That decision reverses the stance the administration took in March, when it said new drilling in those two regions could move forward.
Salazar attributed the policy change to the horrific BP (BP) Deepwater Horizon oil spill, which began in April and spewed nearly 5 million barrels of oil into the Gulf of Mexico. Information gleaned in the aftermath of that disaster contributed to the administration's decision to halt the sale of leases in those regions, he said.
Lease sales set for the western and central areas of the Gulf Coast initially were planned for March and August, but those sales will be postponed until the Interior Department has finished its safety analysis, said Salazar. He said he hopes to move forward with the sales by the end of 2011 and into 2012.
"We have 29 million acres in the Gulf of Mexico that has not been leased, so there is plenty of opportunity [without tapping into the eastern Gulf or the Atlantic]," Salazar said, noting oil companies are operating on less than one third of the leases that they already hold.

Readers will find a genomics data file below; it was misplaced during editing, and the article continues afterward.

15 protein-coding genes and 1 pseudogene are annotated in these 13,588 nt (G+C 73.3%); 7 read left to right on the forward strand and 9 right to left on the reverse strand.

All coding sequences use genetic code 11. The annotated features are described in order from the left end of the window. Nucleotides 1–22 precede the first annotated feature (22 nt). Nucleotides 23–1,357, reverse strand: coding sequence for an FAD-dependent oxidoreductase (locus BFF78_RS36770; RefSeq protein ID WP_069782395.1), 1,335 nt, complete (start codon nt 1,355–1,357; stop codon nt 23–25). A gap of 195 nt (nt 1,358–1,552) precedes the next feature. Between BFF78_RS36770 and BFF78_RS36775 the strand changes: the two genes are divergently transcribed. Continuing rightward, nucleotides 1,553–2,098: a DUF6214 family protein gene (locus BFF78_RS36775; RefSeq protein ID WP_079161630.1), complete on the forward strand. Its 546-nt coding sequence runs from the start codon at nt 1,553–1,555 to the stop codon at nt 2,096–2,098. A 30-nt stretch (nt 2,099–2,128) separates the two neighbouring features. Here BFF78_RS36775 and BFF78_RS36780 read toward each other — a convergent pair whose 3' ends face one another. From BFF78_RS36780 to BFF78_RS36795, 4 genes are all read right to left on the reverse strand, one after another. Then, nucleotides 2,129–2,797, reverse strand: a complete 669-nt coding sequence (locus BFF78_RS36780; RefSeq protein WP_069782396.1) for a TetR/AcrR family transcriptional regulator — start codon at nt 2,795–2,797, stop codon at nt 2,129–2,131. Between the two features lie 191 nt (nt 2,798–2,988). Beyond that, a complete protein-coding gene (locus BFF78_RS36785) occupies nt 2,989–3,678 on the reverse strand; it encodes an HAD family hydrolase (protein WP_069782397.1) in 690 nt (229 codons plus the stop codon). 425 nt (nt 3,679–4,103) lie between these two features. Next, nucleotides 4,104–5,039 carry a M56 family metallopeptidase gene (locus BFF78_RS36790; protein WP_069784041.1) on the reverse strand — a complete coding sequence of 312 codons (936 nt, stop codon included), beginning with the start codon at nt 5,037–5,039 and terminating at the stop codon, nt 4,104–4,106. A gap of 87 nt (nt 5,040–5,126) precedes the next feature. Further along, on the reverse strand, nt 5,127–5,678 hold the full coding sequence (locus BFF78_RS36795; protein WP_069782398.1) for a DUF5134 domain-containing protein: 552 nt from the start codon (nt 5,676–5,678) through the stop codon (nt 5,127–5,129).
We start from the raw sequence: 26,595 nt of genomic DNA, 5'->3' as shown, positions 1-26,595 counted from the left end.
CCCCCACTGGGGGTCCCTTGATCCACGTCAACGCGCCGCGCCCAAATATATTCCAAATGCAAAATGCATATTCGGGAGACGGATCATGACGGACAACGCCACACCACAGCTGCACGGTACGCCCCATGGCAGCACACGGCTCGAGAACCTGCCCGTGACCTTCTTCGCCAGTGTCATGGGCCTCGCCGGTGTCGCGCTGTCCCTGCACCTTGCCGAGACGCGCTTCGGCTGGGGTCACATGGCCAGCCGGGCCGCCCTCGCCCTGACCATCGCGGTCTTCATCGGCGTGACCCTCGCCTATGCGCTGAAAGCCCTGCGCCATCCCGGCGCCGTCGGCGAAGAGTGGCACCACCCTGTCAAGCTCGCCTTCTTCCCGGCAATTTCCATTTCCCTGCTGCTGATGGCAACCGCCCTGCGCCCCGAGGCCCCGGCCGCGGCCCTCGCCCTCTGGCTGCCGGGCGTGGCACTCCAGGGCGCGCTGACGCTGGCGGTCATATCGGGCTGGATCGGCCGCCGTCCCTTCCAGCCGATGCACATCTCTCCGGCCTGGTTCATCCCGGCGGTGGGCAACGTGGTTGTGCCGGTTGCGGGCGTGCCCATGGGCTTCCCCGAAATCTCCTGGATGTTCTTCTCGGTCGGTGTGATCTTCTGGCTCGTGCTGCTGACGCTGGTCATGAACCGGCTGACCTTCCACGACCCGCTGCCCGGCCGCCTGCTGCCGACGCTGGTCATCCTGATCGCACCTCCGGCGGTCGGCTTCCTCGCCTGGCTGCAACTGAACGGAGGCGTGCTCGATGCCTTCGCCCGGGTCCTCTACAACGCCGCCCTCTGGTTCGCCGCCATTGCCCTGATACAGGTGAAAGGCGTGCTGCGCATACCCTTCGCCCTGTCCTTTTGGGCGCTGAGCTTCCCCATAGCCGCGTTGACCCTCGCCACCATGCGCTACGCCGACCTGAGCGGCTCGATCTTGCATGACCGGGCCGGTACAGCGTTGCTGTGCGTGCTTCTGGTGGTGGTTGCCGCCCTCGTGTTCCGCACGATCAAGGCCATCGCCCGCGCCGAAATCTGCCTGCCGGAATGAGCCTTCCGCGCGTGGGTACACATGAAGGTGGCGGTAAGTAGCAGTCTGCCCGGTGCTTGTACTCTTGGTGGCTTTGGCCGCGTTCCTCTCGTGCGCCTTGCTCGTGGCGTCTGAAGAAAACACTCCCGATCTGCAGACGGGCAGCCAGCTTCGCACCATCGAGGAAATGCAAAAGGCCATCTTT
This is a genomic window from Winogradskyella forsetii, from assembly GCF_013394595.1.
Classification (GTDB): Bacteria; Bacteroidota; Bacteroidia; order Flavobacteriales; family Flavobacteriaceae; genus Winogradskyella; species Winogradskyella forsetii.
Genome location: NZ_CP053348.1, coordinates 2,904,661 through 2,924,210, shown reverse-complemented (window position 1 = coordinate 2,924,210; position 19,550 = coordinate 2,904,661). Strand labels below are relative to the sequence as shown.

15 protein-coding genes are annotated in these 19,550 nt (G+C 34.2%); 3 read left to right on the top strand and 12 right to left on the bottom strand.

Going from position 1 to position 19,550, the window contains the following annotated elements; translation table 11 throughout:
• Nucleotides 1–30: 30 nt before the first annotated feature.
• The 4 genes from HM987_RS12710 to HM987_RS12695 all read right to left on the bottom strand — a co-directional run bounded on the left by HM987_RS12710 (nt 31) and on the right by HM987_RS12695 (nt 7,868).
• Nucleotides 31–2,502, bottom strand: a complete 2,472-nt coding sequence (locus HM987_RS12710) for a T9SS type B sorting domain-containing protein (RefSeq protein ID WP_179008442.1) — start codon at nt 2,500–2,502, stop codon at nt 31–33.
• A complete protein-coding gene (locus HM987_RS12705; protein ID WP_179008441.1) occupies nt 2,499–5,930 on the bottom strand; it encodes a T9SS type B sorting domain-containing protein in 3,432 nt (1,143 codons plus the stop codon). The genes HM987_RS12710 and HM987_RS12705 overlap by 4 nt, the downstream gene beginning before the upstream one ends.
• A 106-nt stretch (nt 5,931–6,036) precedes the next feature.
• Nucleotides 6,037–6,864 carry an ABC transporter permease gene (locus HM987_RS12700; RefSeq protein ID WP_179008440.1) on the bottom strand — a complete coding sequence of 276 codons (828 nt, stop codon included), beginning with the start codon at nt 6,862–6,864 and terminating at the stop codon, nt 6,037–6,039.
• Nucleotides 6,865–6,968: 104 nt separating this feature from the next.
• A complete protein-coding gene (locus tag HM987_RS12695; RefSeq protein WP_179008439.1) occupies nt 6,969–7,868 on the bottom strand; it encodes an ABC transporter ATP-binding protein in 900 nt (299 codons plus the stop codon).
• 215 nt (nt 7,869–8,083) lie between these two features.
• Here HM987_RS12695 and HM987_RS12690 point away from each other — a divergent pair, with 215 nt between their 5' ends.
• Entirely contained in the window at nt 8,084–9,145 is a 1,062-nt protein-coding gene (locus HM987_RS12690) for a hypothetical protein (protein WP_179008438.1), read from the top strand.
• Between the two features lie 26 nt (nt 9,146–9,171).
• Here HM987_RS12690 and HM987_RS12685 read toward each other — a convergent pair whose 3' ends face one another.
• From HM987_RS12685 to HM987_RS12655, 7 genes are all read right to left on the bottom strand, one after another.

Meanwhile, Salazar noted, before the Department of the Interior can act on leasing drilling rights in the eastern section of the Gulf, Congress will have to lift a moratorium on offshore oil drilling in that region. Last month, the Obama administration lifted its blanket-ban on offshore oil drilling a month ahead of its planned Nov. 30 expiration.